Norwich Merchants ready to return with new voices behind the bench

When the Norwich Merchants return to the ice, perhaps early next month, they'll have a new look behind the bench. Bill Polzin

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When the Norwich Merchants return to the ice, perhaps early next month, they’ll have a new look behind the bench.

Keli Corpse is the team’s head coach after the Merchants parted ways with Jared Boersma during the holiday break that was extended due to to provincial restrictions resulting from rising COVID-19 cases.

“We just needed a change,” Norwich general manager Andy Riley said. “I thought we needed to step up our game a little bit, and hopefully we did.”

Boersma guided the Provincial Junior Hockey League club to a 6-13-2-3 record in his first season as bench boss. Riley cited inexperience as one reason for the switch, which also resulted in assistants Darryl Wilson and Justin Hopkins being let go.

Norwich simply wasn’t meeting expectations, Riley added.

“It was just time for a change.”

Feelers were put out for a new voice, and the Merchants connected with Corpse, a 47-year-old who lives in Woodstock. Corpse played five seasons with Kingston in the Ontario Hockey League and holds the Frontenacs’ record with 420 points. The Montreal Canadiens’ second-round pick in 1992 never made the NHL, but he spent several seasons playing in professional and semi-pro leagues.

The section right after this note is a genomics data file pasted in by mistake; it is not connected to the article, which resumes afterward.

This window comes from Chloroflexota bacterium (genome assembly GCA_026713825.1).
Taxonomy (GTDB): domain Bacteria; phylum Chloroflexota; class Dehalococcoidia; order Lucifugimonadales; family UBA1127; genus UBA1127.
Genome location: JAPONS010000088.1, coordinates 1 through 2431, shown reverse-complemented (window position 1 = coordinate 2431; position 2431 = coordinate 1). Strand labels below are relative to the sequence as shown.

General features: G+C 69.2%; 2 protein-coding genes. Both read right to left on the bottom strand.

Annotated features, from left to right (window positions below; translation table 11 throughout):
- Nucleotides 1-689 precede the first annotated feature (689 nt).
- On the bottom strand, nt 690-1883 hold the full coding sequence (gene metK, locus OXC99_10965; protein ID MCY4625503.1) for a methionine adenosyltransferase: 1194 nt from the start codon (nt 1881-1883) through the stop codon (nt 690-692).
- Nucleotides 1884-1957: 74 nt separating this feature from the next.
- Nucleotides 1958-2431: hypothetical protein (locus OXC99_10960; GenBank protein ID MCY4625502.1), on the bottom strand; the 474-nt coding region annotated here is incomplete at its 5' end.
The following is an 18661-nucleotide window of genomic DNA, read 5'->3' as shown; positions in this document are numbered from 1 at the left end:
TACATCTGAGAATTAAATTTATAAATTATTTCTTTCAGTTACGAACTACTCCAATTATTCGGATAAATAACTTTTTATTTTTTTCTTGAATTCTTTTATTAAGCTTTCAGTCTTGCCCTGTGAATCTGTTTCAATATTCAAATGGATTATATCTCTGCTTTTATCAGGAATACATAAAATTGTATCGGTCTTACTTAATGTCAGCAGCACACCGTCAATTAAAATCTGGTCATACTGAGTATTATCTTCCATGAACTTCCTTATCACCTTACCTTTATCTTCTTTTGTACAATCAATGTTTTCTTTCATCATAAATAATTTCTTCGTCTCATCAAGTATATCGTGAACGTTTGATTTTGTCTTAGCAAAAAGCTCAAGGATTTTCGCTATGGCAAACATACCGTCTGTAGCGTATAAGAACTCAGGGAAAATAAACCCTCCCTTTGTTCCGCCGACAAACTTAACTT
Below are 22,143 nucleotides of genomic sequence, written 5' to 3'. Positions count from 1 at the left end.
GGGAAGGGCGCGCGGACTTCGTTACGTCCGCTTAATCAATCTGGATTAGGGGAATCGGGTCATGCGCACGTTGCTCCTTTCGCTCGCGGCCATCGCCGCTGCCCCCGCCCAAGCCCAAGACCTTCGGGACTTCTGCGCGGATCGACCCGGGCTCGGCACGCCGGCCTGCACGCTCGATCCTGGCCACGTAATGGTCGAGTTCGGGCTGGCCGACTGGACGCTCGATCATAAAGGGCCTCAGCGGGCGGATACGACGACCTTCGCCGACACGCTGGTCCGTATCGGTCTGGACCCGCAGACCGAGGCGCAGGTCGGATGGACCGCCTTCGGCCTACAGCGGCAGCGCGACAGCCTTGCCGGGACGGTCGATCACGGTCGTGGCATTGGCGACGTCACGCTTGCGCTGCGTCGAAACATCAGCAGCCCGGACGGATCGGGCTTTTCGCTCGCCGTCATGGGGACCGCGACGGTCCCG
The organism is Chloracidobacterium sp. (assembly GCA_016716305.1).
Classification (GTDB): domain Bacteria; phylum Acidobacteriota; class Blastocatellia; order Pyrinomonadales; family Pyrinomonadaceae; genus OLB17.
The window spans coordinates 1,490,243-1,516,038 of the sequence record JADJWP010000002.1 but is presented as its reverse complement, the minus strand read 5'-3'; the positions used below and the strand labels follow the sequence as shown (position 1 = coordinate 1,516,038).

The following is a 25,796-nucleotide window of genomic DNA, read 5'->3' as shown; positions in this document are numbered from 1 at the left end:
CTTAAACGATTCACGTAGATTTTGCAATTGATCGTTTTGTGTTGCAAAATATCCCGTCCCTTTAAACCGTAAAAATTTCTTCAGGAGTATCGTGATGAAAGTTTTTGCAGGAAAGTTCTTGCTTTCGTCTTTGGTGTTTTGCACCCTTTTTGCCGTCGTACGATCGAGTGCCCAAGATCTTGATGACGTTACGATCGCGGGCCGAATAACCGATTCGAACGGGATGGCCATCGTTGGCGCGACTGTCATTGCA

He coached the Ayr Centennials a decade ago when they were part of the Southern Ontario Junior Hockey League.

“He’s definitely a disciplined coach, which is one thing I think we’re lacking,” Riley said. “That’ll change our approach a lot. He’s an experienced coach and has played the game at a high level, which makes a difference getting your point across to kids.”

Rich Morton, Scott Britton and Jack Vessoyan will join Corpse behind the bench. The group had one practice before arenas were shut down across Ontario, and they’ll try to turn around a fifth-place team once play resumes.

“I think we were subpar,” Riley said of the season to date. “We could tie some of the good teams on certain nights and struggle to beat some of the poorer teams. It was just a tough first three months.”

Riley also noted Norwich’s need for more production from veteran players. Overager Jack Gee (13G, 13A) and 20-year-old Austin Forsyth (12G, 12A) are the lone Merchants to reach double-digit goals and are averaging at least a point per game. The Merchants have also struggled defensively, allowing about five goals on more than 34 shots per game.

“Our defence has gotta tighten up. That’s probably our biggest project,” Riley said. “Keli will come with systems to help with that.”

The biggest positive through 24 games? Just being able to play, Riley said.

“It’s always fun to go to the arena. You see the kids, and we have such great support fan wise, our rink is probably as full as any. It’s good social value for the village, and something Norwich needs to have.”

Riley said he expects teams to resume play around Feb. 4, with postponed games rescheduled in the Doherty Division.

He “can’t wait” for the Merchants’ playoff push.

“I’m not saying we’re building for next year already, but we have something in the tank and can compete with the top four teams (Wellesley, Tavistock, Woodstock and New Hamburg),” he said. “Can we upset (one) in the playoffs? I think it’s a possibility.”